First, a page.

CHICAGO, IL - OCTOBER 24: Matt Stajan #18 and Lance Bouma #17 of the Calgary Flames congratulate Brian Elliott #1 after a shootout win against the Chicago Blackhawks at the United Center on October 24, 2016 in Chicago, Illinois. The Flames defeated the Blachawks 3-2 in a shootout. (Photo by Jonathan Daniel/Getty Images)

So, it seems Jake Allen was onto something.

The St. Louis Blues goalie noted a few days ago that Calgary Flames fans shouldn’t be worried about Brian Elliott despite his early-season struggles.

Well, Elliott has since put together strong performances in back-to-back games against Central Division opponents from Chicago and then St. Louis.

After earning a shootout win over the Blackhawks on Monday, Elliott was put back in the Calgary net to finish off the back-to-back road set.

Facing his former team, Elliott made 23 saves on 24 shots and the Flames recorded a 4-1 victory. It was a special return to St. Louis for Elliott, who spent five seasons with the Blues.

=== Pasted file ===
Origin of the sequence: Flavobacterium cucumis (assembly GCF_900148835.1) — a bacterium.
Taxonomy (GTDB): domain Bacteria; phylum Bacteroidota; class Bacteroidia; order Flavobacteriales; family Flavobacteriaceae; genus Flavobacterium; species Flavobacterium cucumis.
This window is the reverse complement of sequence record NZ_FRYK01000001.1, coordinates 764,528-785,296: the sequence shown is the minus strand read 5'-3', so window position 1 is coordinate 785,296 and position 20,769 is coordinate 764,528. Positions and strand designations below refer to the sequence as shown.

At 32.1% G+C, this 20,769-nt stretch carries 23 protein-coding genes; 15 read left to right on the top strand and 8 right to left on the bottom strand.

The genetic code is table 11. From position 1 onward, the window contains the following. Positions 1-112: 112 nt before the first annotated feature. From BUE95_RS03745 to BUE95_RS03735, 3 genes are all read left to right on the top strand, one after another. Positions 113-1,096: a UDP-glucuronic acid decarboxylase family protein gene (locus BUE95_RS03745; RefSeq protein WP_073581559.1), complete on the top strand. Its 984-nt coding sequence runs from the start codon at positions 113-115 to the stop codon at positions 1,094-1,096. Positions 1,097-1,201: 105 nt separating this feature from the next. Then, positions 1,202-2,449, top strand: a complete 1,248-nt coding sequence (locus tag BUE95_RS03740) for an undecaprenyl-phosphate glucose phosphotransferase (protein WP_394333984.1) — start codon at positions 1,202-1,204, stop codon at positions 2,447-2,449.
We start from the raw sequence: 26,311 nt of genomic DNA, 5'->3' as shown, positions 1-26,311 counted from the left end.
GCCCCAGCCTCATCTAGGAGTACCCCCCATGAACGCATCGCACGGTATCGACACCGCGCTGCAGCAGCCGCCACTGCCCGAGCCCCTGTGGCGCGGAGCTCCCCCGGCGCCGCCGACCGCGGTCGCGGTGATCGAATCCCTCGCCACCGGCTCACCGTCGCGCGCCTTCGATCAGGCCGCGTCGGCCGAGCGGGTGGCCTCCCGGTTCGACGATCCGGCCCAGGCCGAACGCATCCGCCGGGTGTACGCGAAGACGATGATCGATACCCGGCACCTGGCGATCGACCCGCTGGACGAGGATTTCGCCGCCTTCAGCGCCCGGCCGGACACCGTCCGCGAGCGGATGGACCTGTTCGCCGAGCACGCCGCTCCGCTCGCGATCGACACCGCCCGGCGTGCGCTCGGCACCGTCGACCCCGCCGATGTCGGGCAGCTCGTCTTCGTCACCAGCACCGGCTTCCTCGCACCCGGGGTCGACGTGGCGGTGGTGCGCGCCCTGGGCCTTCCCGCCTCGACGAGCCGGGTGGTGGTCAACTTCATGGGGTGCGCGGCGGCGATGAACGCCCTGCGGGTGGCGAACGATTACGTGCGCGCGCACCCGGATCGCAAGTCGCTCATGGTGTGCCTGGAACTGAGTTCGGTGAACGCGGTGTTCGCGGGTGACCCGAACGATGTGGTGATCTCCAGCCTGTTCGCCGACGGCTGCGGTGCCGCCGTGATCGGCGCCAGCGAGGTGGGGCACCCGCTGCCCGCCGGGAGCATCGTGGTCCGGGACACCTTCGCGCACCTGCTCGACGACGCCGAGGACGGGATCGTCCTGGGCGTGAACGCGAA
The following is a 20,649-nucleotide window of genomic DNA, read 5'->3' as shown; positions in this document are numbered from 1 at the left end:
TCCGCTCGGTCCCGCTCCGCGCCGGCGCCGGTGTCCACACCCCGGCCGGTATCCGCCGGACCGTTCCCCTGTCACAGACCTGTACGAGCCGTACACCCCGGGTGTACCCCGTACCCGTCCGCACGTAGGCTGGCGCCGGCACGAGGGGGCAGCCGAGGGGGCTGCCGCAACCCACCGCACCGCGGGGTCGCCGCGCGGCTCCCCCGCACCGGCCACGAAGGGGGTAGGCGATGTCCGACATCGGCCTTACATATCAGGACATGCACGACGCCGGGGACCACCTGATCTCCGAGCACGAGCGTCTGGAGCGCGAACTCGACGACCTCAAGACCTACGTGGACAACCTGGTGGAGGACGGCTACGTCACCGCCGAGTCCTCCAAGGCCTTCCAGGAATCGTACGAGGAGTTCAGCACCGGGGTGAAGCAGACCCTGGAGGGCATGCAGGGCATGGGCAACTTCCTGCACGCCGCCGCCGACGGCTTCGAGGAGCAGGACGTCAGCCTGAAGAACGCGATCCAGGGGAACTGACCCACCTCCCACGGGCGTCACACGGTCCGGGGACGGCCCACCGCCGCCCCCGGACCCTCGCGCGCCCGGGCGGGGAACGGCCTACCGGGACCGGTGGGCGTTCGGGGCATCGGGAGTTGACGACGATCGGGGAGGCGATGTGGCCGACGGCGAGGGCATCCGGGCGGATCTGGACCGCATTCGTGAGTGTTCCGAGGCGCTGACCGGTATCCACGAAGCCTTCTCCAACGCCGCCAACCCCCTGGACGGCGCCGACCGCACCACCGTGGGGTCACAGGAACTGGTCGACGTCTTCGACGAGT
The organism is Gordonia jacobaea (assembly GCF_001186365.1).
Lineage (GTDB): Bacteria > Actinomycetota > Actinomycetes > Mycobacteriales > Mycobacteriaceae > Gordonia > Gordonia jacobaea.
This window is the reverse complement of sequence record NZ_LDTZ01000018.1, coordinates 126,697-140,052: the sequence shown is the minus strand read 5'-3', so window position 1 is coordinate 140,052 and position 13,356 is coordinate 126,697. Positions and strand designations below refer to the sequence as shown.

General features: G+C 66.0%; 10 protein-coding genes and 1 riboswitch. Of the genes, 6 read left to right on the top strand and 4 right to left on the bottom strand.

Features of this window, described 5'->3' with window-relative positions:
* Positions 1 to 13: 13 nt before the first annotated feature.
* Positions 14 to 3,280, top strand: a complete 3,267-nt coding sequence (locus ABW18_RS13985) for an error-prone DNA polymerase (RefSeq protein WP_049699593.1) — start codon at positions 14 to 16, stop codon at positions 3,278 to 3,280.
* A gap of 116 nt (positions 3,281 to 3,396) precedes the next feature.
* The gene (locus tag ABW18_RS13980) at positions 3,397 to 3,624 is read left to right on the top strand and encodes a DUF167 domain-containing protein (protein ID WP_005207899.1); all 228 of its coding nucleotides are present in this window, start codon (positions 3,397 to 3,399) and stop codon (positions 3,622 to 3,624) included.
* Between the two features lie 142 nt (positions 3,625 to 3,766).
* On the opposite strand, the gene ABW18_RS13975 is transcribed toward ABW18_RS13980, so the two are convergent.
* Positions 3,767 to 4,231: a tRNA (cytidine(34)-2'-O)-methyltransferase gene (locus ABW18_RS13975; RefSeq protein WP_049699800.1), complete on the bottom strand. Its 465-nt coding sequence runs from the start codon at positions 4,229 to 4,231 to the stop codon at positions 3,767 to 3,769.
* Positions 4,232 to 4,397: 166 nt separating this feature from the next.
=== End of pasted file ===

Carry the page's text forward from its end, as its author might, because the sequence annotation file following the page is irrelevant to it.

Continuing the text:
“I saw that on the schedule from a while ago in the summer,” Elliott told NHL.com. “You want to come back here. I had so much fun playing in front of these fans in this building and wanted to do it again even though it was another team. The guys did a heck of a job in front of me to get that win for me.”

Not a bad trip for the Flames, with a maximum four points against two teams considered to be contenders in the Western Conference.

“I thought we were good in front of him, too,” Flames coach Glen Gulutzan told the Calgary Herald. “I thought we kept a lot of the stuff to the outside, but he made some big saves, especially at the end, when we knew their push was coming.

“I thought that was when he was his best. And that’s what you need — we put ourselves in position to win and then he carried us through.”

Bernier (upper-body injury) gives way to Gibson in Ducks net

GLENDALE, AZ - OCTOBER 01:  Goaltender Jonathan Bernier #1 of the Anaheim Ducks during the preseason NHL game against Arizona Coyotes at Gila River Arena on October 1, 2016 in Glendale, Arizona. The Coyotes defeated the Ducks 3-2 in overtime.  (Photo by Christian Petersen/Getty Images)
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Anaheim Ducks goalie John Gibson began Tuesday’s game on the bench, but was forced into action to begin the second period against the San Jose Sharks.